Anyhow, here we were working shrimp tipped plain jigs in Capri Pass with an expectation of some wild and wooly pompano and mackerel action. Unfortunately the "wild and wooly" turned out to be frantic ladyfish and jacks; great action but not normally considered top-of-the-line. But it didn't make any difference to these two. They were hooting and hollering as the ladyfish towed lines under the boat and jacks made the reels sing; all to be released on those now barbless hooks with just a flick of the wrist.

They would have been just as happy if they worked the jacks and ladyfish the whole trip but I convinced them that some bottom fishing for late season sheepshead and mangrove snapper would give them another dimension in fishing the salt. They agreed and off we went to deeper water spot north of Rookery Bay.

As is usual for those unfamiliar with the light bite of the sheepshead, they both struggled getting them hooked before the bait was stolen. Then when they finally caught on to the soft lift technique, not having a barb to hold the hook from slipping when the hooked sheepshead surged up and down on retrieve, really frustrated them. But, even when I pleaded for them to use a small barbed hook to enhance their chances of landing a sheepshead they refused ... " if we don't hook 'em barbless; we don't hook em. Period"

Didn't suggest that again. But did move to another spot close in that had provided good trout action and had them work some whole shrimp strung under a popper hoping for some nice spec action.

We had caught several trout and made it boatside for release, when one of their reels screamed and doubled over. They reacted well not touching the drag as the 12# test mono melted off the spool. We knew the event was a mismatch; with that light line you either opened the drag and fought the fish to near fatal exhaustion or tightened up and had the line break off leaving the fish dragging a "snaggable" line and tackle back into it's lair.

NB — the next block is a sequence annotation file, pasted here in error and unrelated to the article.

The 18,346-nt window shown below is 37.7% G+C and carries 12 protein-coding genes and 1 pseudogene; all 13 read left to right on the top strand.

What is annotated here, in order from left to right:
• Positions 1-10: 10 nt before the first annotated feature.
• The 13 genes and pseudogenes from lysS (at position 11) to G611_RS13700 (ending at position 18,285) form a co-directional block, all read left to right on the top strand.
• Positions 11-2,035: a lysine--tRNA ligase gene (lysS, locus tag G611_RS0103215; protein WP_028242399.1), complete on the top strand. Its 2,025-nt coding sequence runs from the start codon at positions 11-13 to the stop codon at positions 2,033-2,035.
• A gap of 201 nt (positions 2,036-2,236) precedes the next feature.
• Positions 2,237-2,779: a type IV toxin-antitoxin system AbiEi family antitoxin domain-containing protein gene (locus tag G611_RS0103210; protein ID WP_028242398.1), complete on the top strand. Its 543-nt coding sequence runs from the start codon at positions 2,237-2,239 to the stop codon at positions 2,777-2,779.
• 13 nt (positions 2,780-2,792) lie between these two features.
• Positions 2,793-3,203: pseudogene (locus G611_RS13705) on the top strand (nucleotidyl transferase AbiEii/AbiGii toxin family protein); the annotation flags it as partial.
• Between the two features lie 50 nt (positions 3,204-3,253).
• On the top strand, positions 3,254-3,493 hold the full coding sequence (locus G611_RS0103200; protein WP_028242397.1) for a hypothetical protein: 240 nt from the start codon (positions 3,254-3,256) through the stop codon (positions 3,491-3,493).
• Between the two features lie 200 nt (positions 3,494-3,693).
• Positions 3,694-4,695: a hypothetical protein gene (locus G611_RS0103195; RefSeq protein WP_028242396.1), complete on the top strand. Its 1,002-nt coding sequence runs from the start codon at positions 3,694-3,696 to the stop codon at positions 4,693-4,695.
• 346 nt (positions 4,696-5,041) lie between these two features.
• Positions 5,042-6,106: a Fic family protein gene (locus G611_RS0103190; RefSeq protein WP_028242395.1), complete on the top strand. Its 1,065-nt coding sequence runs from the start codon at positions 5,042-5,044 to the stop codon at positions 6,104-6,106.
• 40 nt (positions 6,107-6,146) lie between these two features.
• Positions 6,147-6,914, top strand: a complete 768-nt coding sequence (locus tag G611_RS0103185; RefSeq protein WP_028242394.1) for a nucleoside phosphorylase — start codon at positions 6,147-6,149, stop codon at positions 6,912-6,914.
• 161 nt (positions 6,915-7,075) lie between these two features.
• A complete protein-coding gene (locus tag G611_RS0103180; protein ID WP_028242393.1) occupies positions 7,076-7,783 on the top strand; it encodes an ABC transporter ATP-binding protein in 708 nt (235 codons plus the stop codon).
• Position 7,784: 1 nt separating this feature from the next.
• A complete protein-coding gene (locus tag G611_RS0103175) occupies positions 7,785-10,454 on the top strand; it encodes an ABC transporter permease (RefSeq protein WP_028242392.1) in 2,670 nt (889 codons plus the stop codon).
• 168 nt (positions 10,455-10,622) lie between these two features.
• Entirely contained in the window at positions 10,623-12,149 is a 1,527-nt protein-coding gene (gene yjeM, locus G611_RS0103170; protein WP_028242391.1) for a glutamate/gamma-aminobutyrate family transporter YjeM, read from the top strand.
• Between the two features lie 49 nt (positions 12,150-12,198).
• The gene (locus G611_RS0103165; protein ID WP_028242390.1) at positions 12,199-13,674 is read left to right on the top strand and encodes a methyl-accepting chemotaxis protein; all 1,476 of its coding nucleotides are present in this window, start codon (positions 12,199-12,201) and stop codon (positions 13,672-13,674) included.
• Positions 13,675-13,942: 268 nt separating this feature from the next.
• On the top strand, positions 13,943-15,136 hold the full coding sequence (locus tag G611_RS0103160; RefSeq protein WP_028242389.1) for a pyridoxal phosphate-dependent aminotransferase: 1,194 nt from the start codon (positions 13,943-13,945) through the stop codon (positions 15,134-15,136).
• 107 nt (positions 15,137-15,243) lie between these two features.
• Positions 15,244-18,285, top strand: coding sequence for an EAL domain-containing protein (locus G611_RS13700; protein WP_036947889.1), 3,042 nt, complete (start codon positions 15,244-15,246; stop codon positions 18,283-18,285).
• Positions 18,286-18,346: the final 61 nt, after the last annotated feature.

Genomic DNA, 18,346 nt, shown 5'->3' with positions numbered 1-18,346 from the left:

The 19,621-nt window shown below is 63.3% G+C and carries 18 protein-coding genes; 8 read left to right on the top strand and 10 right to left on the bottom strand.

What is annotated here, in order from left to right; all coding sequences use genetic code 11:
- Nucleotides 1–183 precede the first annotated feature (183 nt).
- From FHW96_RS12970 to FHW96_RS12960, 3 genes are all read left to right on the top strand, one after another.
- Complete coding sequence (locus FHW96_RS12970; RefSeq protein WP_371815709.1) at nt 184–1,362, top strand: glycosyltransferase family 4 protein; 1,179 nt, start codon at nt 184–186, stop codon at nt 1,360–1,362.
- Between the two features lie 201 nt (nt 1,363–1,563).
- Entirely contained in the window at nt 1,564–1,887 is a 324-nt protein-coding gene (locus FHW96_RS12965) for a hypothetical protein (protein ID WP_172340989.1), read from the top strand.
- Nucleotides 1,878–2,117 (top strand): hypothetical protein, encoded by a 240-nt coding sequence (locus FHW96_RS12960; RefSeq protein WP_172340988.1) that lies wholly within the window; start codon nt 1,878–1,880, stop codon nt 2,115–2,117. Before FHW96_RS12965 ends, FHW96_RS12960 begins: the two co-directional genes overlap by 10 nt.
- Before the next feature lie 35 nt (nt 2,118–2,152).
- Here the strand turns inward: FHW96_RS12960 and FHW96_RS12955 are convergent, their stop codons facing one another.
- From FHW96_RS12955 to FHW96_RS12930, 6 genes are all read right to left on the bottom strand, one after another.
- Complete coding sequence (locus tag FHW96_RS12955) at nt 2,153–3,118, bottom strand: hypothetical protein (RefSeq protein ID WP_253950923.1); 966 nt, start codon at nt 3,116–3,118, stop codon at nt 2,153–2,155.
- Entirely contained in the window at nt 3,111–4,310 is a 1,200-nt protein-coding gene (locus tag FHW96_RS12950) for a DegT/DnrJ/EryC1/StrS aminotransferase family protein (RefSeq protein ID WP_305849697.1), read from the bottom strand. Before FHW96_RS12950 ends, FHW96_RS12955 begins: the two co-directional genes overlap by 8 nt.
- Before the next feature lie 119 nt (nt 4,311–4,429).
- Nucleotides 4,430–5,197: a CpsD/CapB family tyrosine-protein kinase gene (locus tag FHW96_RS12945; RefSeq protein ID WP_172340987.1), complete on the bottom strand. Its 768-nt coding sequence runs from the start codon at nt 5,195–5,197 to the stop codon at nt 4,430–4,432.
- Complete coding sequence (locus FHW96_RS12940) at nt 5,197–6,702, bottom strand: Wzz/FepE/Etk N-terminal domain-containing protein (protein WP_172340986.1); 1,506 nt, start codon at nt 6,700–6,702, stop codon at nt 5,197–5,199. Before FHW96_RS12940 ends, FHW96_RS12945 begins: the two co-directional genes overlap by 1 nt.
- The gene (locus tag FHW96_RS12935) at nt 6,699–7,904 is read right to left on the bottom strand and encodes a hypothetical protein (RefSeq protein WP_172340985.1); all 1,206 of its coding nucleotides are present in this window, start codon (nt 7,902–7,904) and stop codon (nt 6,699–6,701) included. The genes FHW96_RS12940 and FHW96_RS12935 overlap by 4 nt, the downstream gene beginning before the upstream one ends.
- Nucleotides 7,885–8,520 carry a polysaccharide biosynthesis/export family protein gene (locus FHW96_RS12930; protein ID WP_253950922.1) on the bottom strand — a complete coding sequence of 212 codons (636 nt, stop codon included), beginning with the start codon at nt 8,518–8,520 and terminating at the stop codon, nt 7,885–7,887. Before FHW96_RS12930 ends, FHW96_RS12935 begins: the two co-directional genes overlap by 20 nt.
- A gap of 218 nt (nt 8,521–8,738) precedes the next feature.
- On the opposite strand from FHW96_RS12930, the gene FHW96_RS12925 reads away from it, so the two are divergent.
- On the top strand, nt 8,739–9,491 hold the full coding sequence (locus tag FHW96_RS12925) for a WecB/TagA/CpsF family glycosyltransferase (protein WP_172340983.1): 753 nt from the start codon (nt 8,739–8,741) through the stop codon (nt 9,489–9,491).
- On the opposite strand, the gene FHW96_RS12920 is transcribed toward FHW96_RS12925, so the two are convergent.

They asked for the anchor to be pulled and boat powered up to close distance on the fish. Not easy in tight quarters but we managed to inch closer and take back some line as the struggle continued. It was a foot of recovery at a time but we finally got close enough to slip a net under what had to be a 30" bull redfish.

They carefully extracted the hook in the water and then with a saltwater soaked towel held the big redfish moving it to force water through it's gills. Took a long ten minutes but then the reds tail thrashed and off it went; none the worse for the experience.

Lots of work but these guys had engineered another save on a great fish.

Trip ended with my admiration for a couple of military veterans who left fish as they found them, to complete life cycles and hopefully thrill the next angler that came their way.

Sportfishing can be just that – a sport – all you gotta do is have the heart and make the effort.

Capt. Bill Walsh owns an established Marco Island charter fishing business and holds a current U.S. Coast Guard license. Send comments or questions to dawnpatrolcharters@compuserve.com.